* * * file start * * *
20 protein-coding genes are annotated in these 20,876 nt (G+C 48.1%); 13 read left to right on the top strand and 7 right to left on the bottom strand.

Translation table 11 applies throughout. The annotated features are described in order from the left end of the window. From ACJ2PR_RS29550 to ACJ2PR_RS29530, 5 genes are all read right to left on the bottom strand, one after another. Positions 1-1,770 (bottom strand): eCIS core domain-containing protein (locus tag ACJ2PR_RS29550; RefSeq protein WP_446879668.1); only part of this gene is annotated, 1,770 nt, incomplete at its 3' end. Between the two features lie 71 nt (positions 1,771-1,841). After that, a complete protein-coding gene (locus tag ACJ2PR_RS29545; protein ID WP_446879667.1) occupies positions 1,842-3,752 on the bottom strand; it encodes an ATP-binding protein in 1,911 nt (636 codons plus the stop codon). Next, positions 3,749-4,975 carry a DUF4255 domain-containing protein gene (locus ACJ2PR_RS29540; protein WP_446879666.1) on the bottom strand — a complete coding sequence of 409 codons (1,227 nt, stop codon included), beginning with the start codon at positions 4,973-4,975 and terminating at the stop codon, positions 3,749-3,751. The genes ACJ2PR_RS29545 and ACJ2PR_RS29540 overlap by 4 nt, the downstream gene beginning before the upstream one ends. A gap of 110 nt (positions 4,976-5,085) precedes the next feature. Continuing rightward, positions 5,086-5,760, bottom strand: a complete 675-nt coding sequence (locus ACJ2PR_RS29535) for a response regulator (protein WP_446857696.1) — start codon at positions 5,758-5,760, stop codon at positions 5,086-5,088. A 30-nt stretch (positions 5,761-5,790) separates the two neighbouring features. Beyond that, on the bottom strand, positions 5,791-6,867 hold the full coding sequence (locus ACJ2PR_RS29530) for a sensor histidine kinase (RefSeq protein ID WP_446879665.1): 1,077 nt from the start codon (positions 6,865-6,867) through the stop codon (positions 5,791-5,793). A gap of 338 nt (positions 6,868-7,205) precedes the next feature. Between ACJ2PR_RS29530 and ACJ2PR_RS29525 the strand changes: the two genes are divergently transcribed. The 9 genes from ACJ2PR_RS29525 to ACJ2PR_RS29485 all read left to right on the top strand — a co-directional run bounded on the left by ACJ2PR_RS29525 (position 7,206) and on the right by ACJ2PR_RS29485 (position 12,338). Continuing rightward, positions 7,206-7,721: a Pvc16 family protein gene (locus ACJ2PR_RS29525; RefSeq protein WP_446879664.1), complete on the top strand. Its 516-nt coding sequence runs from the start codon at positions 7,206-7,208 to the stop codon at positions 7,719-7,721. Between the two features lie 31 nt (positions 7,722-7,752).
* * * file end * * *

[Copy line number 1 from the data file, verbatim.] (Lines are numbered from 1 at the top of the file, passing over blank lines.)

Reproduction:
20 protein-coding genes are annotated in these 20,876 nt (G+C 48.1%); 13 read left to right on the top strand and 7 right to left on the bottom strand.